Loxo reported an impressive 78% response rate for its Trk inhibitor (larotrectinib) in TRK+ solid tumors. Durability of response continues to impress with the vast majority of responders still progression free (median not reached). Strikingly, efficacy was independent of tumor histology and was observed across tumor types. This will probably lead to a broad approval in any TRK-fusion cancer next year.
Blueprint Medicine reported a 60% response rate for its KIT/PDGFR inhibitor (BLU-285) in PDGFRa+ GIST. Despite the small addressable market (~2000 patients in US+EU), this patient population has no effective treatment alternatives and BLU-285 could reach the market next year based a small P2 study.
One interesting study that did not get a lot of attention was Roche’s P2 Lotus study which evaluated its Akt inhibitor (ipatasertib) in 1st line triple-neg breast cancer. The study generated a signal in tumors with dysregulated PI3K/Akt pathway (PFS HR= 0.44) which may be a basis for a P3 in a poorly served patient population (A P3 in prostate cancer just began).
Akt was once considered a promising target, pursued by many companies but initial clinical data revealed limited efficacy as monotherapy and safety issues. Combining ipatasertib with chemotherapy coupled with a companion diagnostic for patient selection may be the way to realize the potential of Akt inhibitors. Although as single agents, Akt inhibitors are not nearly as effective as ALK or Trk inhibitors, the addressable population is dramatically larger.
This is good news for Array Biopharma (ARRY) which outlicensed ipatasertib to Roche and should be viewed as a positive read-through to ArQule (ARQL) which has two Akt inhibitors in clinical development and is pursuing a similar patient selection strategy.
On the antibody front, there was nothing earth shattering with ADCs or bispecific antibodies.
Immunogen (IMGN) presented pooled data for its FRa program (Mirvetuximab Soravtansine) in ovarian cancer, which validated the efficacy signal from last year with a response rate of 47% and a 6.7 month PFS in earlier lines (2nd-4th lines) ovarian cancer. This agent is clearly active but apparently less so in later stage patients, which led Immunogen to pursue approval based on a randomized P3 vs. chemotherapy. Mirvetuximab’s response rate and PFS are numerically higher than what has been seen with various chemotherapies in this setting but relatively low sample size (36 patients) makes it a tough call.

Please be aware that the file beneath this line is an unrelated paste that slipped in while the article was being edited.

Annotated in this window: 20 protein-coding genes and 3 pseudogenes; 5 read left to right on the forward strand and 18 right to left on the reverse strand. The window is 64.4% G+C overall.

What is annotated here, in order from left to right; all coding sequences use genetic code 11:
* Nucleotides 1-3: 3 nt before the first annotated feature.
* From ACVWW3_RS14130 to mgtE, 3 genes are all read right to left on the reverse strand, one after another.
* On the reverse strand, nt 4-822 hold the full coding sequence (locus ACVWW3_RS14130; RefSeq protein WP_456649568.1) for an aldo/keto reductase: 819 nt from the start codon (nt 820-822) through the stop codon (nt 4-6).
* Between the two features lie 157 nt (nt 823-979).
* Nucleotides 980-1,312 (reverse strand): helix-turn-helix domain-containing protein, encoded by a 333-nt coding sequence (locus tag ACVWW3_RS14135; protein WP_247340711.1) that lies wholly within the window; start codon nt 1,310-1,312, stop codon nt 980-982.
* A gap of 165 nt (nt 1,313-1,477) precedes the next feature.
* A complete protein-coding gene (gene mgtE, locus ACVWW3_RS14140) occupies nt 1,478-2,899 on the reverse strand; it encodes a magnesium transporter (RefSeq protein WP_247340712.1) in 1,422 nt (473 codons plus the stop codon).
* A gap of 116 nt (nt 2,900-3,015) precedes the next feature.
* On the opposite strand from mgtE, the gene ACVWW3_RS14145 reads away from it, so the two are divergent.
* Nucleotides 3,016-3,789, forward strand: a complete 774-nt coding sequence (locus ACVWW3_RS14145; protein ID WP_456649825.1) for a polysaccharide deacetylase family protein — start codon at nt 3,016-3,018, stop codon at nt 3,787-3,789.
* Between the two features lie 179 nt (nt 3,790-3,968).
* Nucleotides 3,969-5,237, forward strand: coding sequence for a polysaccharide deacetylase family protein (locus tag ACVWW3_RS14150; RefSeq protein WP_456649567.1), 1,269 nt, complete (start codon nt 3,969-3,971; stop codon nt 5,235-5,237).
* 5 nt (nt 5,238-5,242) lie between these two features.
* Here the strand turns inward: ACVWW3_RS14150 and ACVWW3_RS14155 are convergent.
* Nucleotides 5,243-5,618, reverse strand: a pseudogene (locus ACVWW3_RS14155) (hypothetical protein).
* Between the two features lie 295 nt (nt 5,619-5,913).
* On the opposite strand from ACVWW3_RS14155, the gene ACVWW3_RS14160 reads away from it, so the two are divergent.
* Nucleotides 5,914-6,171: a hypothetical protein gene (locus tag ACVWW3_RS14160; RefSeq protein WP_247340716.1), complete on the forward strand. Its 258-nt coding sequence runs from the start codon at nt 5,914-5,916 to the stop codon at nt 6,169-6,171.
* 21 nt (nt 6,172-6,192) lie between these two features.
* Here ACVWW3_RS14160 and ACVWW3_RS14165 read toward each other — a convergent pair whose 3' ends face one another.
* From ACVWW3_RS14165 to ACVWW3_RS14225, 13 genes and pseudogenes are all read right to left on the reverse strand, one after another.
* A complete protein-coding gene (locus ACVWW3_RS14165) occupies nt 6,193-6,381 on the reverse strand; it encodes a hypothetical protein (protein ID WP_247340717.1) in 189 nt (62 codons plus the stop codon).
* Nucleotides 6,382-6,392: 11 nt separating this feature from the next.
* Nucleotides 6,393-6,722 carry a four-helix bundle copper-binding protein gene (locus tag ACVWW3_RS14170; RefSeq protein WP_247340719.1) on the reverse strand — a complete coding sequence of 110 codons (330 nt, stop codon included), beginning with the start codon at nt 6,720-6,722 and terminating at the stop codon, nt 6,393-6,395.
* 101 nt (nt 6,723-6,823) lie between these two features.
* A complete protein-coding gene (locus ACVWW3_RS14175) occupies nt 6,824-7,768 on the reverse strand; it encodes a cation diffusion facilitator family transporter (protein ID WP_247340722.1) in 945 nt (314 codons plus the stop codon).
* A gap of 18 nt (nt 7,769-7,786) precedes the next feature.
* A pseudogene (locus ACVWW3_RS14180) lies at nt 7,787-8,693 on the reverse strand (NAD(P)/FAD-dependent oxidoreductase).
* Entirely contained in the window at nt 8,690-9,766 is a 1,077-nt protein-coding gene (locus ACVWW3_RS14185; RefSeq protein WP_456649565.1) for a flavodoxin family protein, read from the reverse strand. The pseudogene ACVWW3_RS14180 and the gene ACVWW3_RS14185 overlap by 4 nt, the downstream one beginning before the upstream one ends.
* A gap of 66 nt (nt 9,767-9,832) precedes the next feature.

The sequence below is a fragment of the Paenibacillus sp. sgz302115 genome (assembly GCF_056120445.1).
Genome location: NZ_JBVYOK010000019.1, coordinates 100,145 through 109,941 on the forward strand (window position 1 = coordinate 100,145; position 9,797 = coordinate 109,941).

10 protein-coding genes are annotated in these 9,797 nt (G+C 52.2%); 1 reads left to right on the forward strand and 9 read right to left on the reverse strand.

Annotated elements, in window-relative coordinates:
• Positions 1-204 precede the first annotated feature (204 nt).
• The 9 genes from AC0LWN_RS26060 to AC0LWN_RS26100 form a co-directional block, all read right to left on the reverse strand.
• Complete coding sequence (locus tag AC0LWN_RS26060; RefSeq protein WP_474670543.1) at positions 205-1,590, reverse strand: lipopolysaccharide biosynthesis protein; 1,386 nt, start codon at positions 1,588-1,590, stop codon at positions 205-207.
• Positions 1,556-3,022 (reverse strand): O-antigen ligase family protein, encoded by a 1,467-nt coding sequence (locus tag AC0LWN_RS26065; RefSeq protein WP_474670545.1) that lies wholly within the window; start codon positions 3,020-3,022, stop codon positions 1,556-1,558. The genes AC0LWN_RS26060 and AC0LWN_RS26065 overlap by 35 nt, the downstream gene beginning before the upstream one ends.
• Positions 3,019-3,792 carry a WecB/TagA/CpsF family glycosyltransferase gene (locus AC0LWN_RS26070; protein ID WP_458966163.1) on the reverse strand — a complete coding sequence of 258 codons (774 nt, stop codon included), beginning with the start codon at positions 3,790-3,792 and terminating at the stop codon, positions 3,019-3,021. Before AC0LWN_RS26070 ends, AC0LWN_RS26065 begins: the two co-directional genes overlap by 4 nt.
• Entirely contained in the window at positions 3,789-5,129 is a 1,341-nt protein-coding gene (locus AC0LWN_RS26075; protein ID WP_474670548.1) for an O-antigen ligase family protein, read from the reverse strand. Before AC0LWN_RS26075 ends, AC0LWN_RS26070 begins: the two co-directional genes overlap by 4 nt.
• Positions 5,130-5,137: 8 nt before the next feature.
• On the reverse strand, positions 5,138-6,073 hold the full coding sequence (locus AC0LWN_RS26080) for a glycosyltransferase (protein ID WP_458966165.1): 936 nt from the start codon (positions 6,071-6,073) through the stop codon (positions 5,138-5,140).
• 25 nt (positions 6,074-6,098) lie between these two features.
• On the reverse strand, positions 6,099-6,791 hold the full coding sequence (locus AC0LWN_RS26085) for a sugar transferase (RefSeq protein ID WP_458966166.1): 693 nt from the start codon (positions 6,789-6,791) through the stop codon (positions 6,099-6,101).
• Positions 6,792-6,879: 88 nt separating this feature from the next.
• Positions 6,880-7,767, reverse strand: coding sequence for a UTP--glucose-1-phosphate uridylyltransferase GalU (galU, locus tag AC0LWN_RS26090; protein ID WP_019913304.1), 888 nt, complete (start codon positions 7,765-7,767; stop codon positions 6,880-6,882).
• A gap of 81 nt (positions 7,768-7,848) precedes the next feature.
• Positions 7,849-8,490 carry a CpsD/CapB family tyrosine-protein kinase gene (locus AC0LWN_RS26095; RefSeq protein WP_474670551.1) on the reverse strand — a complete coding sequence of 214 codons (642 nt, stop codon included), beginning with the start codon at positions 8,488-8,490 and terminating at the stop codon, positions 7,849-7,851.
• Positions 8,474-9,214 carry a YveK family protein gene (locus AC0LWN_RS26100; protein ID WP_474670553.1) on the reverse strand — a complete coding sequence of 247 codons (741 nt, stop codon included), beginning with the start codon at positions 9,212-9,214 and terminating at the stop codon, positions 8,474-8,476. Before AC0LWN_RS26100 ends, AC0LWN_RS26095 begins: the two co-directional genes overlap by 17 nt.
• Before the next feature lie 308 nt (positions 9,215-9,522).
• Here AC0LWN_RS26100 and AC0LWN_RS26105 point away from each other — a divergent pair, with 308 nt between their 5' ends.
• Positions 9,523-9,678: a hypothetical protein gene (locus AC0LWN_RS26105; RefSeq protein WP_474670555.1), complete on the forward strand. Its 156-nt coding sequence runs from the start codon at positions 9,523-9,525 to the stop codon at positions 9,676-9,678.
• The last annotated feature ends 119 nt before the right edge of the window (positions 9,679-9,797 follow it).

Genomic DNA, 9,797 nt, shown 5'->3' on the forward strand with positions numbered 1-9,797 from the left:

Seattle Genetics (SGEN) and its partner Astellas presented an update for their Nectin-4 program (Enfortumab Vedotin) in bladder cancer. Response rate was 41% in the overall population and a similar level of activity was maintained in PD-(L)1 failures (response rate of 44%). Duration of response and PFS (~4 months) were somewhat disappointing but the overall efficacy profile may enable the companies to pursue approval based on a single-arm P2.
Abbvie (ABBV) presented P1 data for two ADCs based on Seattle Genetics technology targeting cMET and EGFR, respectively. The cMET ADC demonstrated activity with a 21.5% (3/14) response rate. The EGFR ADC generated one PR in 42 patients. Similar to other MMAE-based ADCs, toxicity continues to be an issue as ADCs are still struggling with a narrow therapeutic window. Unfortunately this may also be the case with new payloads, based on Seattle Genetics’ announcement last week about discontinuation of SGN-33A’s P3 in AML.
On the bispecific front, Roche’s anti- CD3/CEA garnered a lot of interest going into the meeting but actual results in colon cancer were mixed. While there was some activity as monotherapy and in combination with atezolizumab (6% and 12%, respectively), it appears to be limited. Personally, I find it hard to get excited by a 12% response rate for a combination regimen but it was encouraging to finally see a bispecific antibody that can be dosed weekly and shrink solid tumors.
Merus (MRUS) released initial results for its program HER2XHER3, reporting one (9%) partial response in 11 HER2+ breast cancer.
Portfolio updates –shifting focus to gene therapy
While the mature oncology segment is experiencing R&D productivity issues, the nascent (and risky…) gene therapy segment continues to gain momentum.
Spark (ONCE) filed its RPE65 product and will likely become the first ever FDA-approved gene therapy. Its hemophelia B program continues to look good with a meaningful and durable clinical effect. Avexis’ (AVXS) data in SMA1 continue to look promising (acknowledging the limited sample size) as the data mature and hopefully manufacturing issues are behind them. Abeona (ABEO) released new data for its Sanfilippo syndrome A program, demonstrating a clear pharmacodynamic effect and preliminary signs of clinical improvement or stabilization (see figure below).
Portfolio holdings – June 25, 2017